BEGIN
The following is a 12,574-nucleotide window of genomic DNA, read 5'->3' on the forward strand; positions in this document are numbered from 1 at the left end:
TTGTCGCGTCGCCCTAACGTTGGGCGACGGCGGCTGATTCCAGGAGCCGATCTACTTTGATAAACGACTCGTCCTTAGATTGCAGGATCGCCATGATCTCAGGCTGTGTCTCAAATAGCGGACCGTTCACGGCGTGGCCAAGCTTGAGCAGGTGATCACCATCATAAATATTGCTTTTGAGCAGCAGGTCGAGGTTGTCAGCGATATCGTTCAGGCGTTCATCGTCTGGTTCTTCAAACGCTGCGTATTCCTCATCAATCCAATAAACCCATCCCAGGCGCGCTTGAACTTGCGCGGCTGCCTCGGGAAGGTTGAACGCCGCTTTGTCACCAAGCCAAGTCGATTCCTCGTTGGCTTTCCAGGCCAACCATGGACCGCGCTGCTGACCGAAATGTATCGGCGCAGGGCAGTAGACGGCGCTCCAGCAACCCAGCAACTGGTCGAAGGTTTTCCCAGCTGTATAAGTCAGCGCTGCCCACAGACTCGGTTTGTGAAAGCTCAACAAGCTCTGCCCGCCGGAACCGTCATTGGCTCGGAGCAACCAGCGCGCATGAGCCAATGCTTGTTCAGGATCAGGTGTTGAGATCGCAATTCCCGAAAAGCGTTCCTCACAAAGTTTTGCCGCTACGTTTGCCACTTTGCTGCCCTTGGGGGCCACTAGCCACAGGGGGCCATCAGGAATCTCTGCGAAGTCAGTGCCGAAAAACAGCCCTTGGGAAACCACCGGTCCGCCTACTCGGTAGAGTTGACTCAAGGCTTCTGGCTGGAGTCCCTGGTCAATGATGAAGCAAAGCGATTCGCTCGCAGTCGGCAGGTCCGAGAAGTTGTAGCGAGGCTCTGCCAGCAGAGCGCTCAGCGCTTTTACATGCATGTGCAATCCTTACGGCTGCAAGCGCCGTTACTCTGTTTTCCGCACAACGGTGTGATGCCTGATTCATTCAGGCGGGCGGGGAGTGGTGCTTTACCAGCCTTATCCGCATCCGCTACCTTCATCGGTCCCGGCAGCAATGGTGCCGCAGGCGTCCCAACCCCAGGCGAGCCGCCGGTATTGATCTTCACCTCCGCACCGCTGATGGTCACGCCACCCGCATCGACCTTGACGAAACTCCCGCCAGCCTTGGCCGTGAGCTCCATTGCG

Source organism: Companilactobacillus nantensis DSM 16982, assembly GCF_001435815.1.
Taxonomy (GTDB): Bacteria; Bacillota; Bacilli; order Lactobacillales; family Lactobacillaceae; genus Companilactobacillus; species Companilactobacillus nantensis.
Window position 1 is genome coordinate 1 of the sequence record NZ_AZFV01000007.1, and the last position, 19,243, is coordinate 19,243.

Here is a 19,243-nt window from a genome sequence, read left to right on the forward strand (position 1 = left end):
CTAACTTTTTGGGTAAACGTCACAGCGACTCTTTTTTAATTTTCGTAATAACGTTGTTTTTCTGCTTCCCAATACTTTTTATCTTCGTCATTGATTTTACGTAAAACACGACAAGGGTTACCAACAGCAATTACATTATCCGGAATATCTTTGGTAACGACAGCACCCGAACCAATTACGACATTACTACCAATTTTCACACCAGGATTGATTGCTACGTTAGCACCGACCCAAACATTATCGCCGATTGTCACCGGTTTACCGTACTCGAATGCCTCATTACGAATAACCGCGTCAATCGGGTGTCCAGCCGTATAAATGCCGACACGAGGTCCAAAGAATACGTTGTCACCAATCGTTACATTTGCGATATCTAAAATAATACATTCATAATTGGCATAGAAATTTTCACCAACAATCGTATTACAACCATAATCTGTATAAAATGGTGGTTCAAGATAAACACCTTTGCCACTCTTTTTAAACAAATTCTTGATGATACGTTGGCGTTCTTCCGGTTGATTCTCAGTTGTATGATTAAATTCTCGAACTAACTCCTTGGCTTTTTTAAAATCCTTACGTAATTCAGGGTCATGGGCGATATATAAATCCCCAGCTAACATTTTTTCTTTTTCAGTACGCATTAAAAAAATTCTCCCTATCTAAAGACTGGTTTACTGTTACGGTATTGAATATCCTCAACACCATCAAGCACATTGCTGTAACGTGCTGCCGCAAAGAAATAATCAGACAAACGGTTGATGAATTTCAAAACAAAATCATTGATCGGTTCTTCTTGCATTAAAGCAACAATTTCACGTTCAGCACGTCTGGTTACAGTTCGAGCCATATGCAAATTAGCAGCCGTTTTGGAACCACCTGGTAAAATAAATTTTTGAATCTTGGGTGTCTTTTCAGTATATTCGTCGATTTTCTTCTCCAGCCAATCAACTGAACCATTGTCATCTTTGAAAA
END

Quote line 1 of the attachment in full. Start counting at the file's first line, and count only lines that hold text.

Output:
The following is a 12,574-nucleotide window of genomic DNA, read 5'->3' on the forward strand; positions in this document are numbered from 1 at the left end: